Throughout the synod, there was a strange juxtaposition in the media. On one side, the mainstream media reported on the discussions and issues of importance to the participants in the synod. The reactionary media, meanwhile, all but ignored the actual synod in favour of fuelling their sensational idolatry narrative. We sensed the dangers of simply ignoring the controversy, and—as one of the few outlets covering the controversy from a non-reactionary perspective—received a good deal of attention (and ire). We were also told by several figures supportive of the pope not to “give oxygen” to what they believed was the lunatic fringe.

It is true that the attention during the synod was misdirected. Ideally, the entire press corps would have been respectful and covered the stories worth covering. Unfortunately, the polarisation in the Church has become so extreme that it would have been irresponsible for us to ignore this campaign that was being waged.

It is clear where Pope Francis stands on the subject. In Let Us Dream, Pope Francis expresses great trust in the leaders of the Amazonian Church. Even with the shortage of clerics and religious in this mostly-lay Church, it is clear that he perceives great holiness in the Church in the Amazon. In other words, he believes that they need our support, not our derision or criticism. “I believe it is crucial to trust the lay people,” he remarks, “Especially the women who run so many of the communities in the area, to bring forth a distinctively Amazonian holiness that will bear many future fruits” (p. 91).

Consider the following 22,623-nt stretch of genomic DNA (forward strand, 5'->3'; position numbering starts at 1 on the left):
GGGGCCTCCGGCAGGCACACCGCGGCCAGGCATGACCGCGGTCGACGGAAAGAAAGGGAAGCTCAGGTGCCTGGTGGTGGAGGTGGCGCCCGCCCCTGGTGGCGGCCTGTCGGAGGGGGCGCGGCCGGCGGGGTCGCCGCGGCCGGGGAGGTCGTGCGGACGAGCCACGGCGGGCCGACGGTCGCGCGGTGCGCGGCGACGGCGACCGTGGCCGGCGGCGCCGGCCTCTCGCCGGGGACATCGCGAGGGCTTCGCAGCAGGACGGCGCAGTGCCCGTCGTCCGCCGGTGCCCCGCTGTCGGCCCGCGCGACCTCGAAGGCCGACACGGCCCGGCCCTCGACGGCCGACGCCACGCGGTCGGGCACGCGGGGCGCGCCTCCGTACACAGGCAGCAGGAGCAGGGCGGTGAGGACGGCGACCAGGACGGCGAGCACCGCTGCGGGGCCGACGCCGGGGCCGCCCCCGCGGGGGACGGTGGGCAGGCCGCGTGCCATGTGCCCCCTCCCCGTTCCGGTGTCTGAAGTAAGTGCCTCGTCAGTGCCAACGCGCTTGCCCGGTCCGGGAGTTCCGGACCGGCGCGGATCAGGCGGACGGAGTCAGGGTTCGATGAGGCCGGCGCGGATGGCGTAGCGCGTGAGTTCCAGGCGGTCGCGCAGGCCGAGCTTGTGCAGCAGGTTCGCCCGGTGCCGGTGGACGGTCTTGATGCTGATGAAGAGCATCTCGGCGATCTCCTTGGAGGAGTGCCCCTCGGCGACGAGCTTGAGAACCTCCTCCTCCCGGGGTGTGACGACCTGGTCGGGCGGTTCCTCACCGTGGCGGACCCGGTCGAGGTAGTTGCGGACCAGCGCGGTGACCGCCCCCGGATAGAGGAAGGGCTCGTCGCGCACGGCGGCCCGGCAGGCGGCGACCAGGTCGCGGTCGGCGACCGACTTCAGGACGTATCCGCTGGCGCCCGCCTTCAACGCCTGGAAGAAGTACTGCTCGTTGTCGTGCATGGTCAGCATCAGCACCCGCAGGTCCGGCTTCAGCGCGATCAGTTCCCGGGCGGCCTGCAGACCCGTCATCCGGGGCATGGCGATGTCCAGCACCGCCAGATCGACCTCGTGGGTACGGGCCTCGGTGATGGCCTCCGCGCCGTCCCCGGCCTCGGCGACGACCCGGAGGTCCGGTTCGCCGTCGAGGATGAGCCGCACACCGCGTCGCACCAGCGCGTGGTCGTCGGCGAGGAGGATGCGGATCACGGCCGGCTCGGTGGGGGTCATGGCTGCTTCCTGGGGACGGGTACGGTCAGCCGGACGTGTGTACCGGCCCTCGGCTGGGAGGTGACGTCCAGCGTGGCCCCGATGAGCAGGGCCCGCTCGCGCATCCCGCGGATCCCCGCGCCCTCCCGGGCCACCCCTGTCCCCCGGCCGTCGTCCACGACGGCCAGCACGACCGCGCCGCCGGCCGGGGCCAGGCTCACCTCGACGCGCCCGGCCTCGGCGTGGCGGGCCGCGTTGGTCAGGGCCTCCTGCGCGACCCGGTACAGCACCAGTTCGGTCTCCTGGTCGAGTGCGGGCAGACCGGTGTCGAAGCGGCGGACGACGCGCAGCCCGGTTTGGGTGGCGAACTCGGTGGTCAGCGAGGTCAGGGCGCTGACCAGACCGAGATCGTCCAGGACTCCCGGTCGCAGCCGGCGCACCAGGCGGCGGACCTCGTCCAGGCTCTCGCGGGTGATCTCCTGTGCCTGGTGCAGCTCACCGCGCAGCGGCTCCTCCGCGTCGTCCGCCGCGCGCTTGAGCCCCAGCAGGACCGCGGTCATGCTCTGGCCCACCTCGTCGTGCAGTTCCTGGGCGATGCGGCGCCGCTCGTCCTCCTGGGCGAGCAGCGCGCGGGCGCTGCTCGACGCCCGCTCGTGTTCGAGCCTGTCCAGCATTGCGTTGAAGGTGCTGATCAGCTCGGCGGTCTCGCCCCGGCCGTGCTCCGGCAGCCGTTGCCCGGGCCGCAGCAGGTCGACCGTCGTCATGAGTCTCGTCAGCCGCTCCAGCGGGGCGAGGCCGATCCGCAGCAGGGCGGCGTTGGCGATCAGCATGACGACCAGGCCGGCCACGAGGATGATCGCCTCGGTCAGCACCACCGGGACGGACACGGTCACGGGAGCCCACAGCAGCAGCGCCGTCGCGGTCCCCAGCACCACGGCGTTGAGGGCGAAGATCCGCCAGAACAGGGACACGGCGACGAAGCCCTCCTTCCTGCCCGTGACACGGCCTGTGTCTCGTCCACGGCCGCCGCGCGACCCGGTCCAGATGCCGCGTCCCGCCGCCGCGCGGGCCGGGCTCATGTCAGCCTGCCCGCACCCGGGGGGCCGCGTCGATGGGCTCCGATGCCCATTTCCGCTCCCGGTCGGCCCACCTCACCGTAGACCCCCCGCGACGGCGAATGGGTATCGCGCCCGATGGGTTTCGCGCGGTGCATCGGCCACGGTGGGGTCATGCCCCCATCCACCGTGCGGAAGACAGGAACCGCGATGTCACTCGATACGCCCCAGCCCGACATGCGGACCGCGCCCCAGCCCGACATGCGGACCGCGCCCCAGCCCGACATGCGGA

Recently, Pedro Gabriel made a guest appearance on the “Reason and Theology” podcast to discuss the synod controversy. The hosts of the podcast are critics of Pope Francis, but the conversation was respectful. You can watch the episode below:

Sadly, it doesn’t appear that the “Pachamama” controversy has faded in the minds of many Catholics. Some prominent priests, bishops, and cardinals have bought into this narrative, and the episode appears to be etched into their growing list of “grievances” against Pope Francis and his papacy.

All that said, I realise that I’m growing increasingly agitated with the false perception of reality held by Francis’s critics. And I shouldn’t be. So I am grateful for Pedro’s upbeat and good-natured exchange with Erick and Michael from Reason and Theology. We need more discussions like this. As Francis puts it in Let Us Dream (p. 93):

“We need a respectful, mutual listening, free of ideology and predetermined agendas. The aim is not to reach agreement by means of a contest between opposing positions, but to journey together to seek God’s will, allowing differences to harmonise. Most important of all is the synodal spirit: to meet each other with respect and trust, to believe in our shared unity, and to receive the new thing that the Spirit wishes to reveal to us.”

 Mike Lewis is a writer and graphic designer from Maryland, having worked for many years in Catholic publishing. He’s a husband, father of four, and a lifelong Catholic. He’s active in his parish and community. He is the founding managing editor for Where Peter Is.

With thanks to Where Peter Is and Mike Lewis, where this article originally appeared.